This tutorial will assume a thorough knowledge of the C programming language and little time will be spent on the fundamental aspects of the language. However, as a aid to those programmers that have learned the dialect of C as defined by Kernigan & Ritchie, some sections will be devoted to explaining the newer additions included in the ANSI-C standard. As the ANSI-C standard was in development, many of the newer constructs from C++ were included as parts of C itself, so even though C++ is a derivation and extension of C, it would be fair to say that ANSI-C has some of its roots in C++. An example is prototyping which was developed for C++ and later added to C.

The best way to learn C++ is by using it. Almost any valid C program is also a valid C++ program and, in fact, the addition of about 12 keywords is the only reason that some C programs will not compile and execute as a C++ program. There are a few other subtle differences, but we will save the discussion of them until later. Since this is true, the best way to learn C++ is to simply add to your present knowledge and use a few new constructs as you need them for each new project. It would be a tremendous mistake to try to use all of the new constructs in your first C++ program. You would probably end up with an incomprehensive mixture of code that would be more inefficient than the same program written purely in C. It would be far better to add a few new constructs to your toolkit occasionally, and use them as needed while you gain experience with their use.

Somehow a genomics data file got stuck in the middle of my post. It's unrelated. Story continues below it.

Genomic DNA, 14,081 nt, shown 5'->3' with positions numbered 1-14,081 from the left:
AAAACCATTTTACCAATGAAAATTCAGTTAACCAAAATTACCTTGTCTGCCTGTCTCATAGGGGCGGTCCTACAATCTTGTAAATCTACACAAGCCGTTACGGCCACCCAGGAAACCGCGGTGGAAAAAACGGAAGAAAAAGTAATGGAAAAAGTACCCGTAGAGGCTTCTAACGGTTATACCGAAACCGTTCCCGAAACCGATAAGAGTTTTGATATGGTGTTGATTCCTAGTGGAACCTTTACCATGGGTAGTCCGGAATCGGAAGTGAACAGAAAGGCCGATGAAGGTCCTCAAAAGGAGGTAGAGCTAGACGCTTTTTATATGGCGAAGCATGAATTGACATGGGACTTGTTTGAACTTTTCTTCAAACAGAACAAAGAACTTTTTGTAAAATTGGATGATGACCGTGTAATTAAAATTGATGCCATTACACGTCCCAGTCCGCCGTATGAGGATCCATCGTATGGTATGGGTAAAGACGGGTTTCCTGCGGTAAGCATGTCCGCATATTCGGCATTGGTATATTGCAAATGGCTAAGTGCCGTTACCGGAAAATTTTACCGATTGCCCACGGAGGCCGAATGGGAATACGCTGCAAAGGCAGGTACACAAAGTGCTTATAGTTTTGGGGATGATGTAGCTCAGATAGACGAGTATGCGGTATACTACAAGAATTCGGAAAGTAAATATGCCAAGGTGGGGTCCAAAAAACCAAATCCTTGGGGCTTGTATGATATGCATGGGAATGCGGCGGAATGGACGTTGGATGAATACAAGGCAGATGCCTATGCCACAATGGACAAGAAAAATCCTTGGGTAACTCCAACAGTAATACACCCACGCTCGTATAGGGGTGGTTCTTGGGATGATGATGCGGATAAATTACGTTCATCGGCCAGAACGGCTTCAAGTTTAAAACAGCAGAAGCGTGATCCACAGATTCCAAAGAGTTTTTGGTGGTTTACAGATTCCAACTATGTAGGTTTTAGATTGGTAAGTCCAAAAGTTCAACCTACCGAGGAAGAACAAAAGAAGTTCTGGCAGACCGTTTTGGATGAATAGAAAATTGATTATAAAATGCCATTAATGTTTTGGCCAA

As an illustration of the portability of C to C++, all of the example programs included in the Coronado Enterprises C tutorial compiled and executed correctly when compiled as C++ programs with no changes. Note that this was version 2.6 which was released in 1994. The updates in the C++ compilers since then may have made this statement false for newer versions. None of the C++ programs will compile and execute correctly with any C compiler however, if for no other reason than the use of the new style of C++ comments.


This tutorial is best used while sitting in front of your computer. It is designed to help you gain experience with your own C++ compiler in addition to teaching you the proper use of C++. Display an example program on the monitor, using whatever text editor you usually use, and read the accompanying text which will describe each new construct introduced in the example program. After you study the program, and understand the new constructs, compile and execute the program with your C++ compiler.